A few days ago, my mom and I sat across from each other in her living room, having a rare direct conversation about some big things going on in my life. The kids played around us; there might have been a kid’s show on t.v. At a natural pause in the conversation, I asked: “Is there anything else you want to talk about, while we’re being honest?”
“Yes,” she answered. “Sometimes your blog really worries me. Like I think you’re in a deep depression. And it sounds like you–” she lowered her voice. “Hate being a parent.”
I thought about it for a second. “I’m ok. But I do hate being a parent.”
It was hard for her to hear, and looking at those words now, and turning them over in my mind as I have been since our conversation, they do seem pretty ugly. And I wonder: if my mom thinks that, others probably do, too.
Honesty seems kind of rare in conversations about motherhood. Or, if we are being honest and talking about how it’s sometimes hard and thankless, it is always buffered by the “but I wouldn’t trade it for the world.”
Being a stay at home mom to three little kids is fucking hard. I am constantly overwhelmed, overstimulated, overtired. Even as I’m typing this Aedan is telling me about some movie about whales even though I asked him to quietly watch Finding Dory while I write. I have been giving him my attention all morning. But it’s never enough. They are always hungry. As I clean up one mess, they are trashing the house behind me. I feel like I have little relief. Little support. Maybe that’s what I hate.
Yesterday, I bundled the kids up and we walked down the street I grew up on to visit an old friend and coworker of mine. She is a bright, shining soul. She is peace and light and love. She is a talented ventriloquist, artist and writer. She also has two grown sons, with jobs and passions and girlfriends, and her perspectives on parenting are always so refreshing for me. They bring me back down to earth, show me that there is life after this life. She reassures me, as my own mother does, that I’m doing a great job. But as a fellow creative person, she also is careful to remind me, every time we get together, how important my creative work is. How necessary it is to my own wellbeing, and to the wellbeing of my kids, and in the world. She always encourages me to make time, if I can, for my work.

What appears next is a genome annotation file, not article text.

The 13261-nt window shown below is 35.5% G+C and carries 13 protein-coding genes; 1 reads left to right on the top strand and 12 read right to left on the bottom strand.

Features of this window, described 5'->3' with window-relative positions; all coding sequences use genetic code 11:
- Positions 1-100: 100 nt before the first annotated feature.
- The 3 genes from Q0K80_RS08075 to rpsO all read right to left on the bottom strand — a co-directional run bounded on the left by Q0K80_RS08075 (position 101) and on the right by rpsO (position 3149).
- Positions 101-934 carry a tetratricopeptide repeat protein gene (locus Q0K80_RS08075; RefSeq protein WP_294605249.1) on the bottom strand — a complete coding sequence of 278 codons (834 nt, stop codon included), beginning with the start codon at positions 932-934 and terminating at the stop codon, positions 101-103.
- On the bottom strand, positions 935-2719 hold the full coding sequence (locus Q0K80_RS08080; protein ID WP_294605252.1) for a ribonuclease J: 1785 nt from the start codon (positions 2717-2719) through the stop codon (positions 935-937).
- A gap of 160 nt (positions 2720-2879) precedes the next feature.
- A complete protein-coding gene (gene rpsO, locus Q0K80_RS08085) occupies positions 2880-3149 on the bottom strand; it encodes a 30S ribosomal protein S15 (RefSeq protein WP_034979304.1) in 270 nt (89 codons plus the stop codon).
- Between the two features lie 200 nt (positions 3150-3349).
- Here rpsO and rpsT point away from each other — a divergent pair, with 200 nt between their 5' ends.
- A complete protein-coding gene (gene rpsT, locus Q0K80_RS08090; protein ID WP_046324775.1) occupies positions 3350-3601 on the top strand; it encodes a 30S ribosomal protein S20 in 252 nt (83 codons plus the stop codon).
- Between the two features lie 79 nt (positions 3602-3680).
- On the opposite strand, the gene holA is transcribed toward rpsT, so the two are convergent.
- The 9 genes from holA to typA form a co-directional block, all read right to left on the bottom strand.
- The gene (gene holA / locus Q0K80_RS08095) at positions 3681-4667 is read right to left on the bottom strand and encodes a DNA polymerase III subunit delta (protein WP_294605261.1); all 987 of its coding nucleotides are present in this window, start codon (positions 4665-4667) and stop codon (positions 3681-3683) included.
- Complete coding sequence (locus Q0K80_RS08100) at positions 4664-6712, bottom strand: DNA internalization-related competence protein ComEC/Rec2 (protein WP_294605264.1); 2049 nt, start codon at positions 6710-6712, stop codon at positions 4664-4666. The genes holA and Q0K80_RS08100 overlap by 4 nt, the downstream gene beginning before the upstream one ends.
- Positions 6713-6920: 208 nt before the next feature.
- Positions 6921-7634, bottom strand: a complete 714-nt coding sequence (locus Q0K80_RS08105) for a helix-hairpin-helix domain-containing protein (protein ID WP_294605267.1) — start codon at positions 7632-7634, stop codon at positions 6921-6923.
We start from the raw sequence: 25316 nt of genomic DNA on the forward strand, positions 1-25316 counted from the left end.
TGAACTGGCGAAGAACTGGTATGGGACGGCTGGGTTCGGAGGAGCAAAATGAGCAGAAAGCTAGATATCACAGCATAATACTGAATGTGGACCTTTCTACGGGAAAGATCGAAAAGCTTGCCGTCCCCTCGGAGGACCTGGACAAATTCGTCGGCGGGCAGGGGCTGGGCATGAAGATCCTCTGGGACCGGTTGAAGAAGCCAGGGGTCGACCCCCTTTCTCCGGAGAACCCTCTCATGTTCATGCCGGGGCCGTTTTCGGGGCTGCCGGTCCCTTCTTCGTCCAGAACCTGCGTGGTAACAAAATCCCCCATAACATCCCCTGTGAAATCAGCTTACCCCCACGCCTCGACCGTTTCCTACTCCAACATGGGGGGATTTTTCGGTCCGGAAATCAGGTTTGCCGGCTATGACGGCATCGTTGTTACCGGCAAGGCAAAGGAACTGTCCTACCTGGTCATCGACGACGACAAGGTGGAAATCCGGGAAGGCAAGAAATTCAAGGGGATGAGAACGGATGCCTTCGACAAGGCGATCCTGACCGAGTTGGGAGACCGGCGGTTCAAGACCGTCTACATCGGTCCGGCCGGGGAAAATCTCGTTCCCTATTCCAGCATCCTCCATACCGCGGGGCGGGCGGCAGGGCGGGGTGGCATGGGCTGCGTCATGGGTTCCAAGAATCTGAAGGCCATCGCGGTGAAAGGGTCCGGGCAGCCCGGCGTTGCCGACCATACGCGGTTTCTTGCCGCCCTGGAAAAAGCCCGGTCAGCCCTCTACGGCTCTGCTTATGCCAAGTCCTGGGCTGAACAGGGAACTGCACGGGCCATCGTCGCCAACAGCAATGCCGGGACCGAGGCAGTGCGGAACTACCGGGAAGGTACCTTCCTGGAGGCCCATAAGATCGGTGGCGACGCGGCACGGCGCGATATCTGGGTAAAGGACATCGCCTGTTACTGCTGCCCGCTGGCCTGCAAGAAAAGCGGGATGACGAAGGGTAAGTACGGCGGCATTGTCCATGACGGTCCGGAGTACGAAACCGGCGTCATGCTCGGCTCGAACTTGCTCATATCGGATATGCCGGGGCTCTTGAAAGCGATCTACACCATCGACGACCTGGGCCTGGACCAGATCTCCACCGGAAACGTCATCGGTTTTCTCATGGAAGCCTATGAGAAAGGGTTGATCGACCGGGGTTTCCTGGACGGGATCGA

As we talked, I felt the dark cloud lifting a little. As she told me about spending time with her kids, now adults, sharing things they love, I saw glimpses of a time when my grown children, with their own independant lives, would visit me. How they might one day celebrate the creative work I did and continue to do. These years are a slog, absolutely. And I am, at best, ambivalent to them. I love my kids to the point of heartbreak. I inhale the scent of Colm’s scalp as often as I can, and I notice that I no longer have the opportunity to do that with Aedan. And when Charlotte nurses a million times a day, though I am irritated by it, weary of it after almost 6 years, I watch her pat my breast as she does it and I know there will be a day soon when they’re mine again. But the only way to those distant horizons is through all of this.
I’m realizing that I might be a better parent not just with a “little relief,” a yoga class or a mindful cup of tea sprinkled throughout the week like favours. I think I would be a better parent if I worked outside of the home. After Aedan was born and my year of mat leave was up, I thought “why would I go back to bartending? It’s not like I have an important ‘career.'”
How wrong I was. How I underestimated the sense of independance and freedom and agency my service job gave me. I can’t rewind and change my years as a stay at home mom, but I can rewrite the script going forward.
We leave for Dawson tomorrow morning. When we get back, I’ll be picking up another shift in the bar. And I’m going to find childcare for two mornings a week. And I’m going to take a private office space for myself, and I am going to sit in my office space two mornings a week, and maybe for an hour before each of my two bar shifts, and I am going to write. I am going to put words on paper like my life depends on it, I am going to “write like a motherfucker” as Cheryl Strayed puts it, and I’m going to see where it takes me.
And for my readers who are also struggling with these early years of parenting: it’s okay that it’s really hard. It’s okay that you don’t like it all the time. You don’t have to. We are doing this thing in a bubble, and we’re not meant to do this thing in a bubble. The system is rigged, and not in our favour. So be kind to yourselves, and ask for help as often as you can.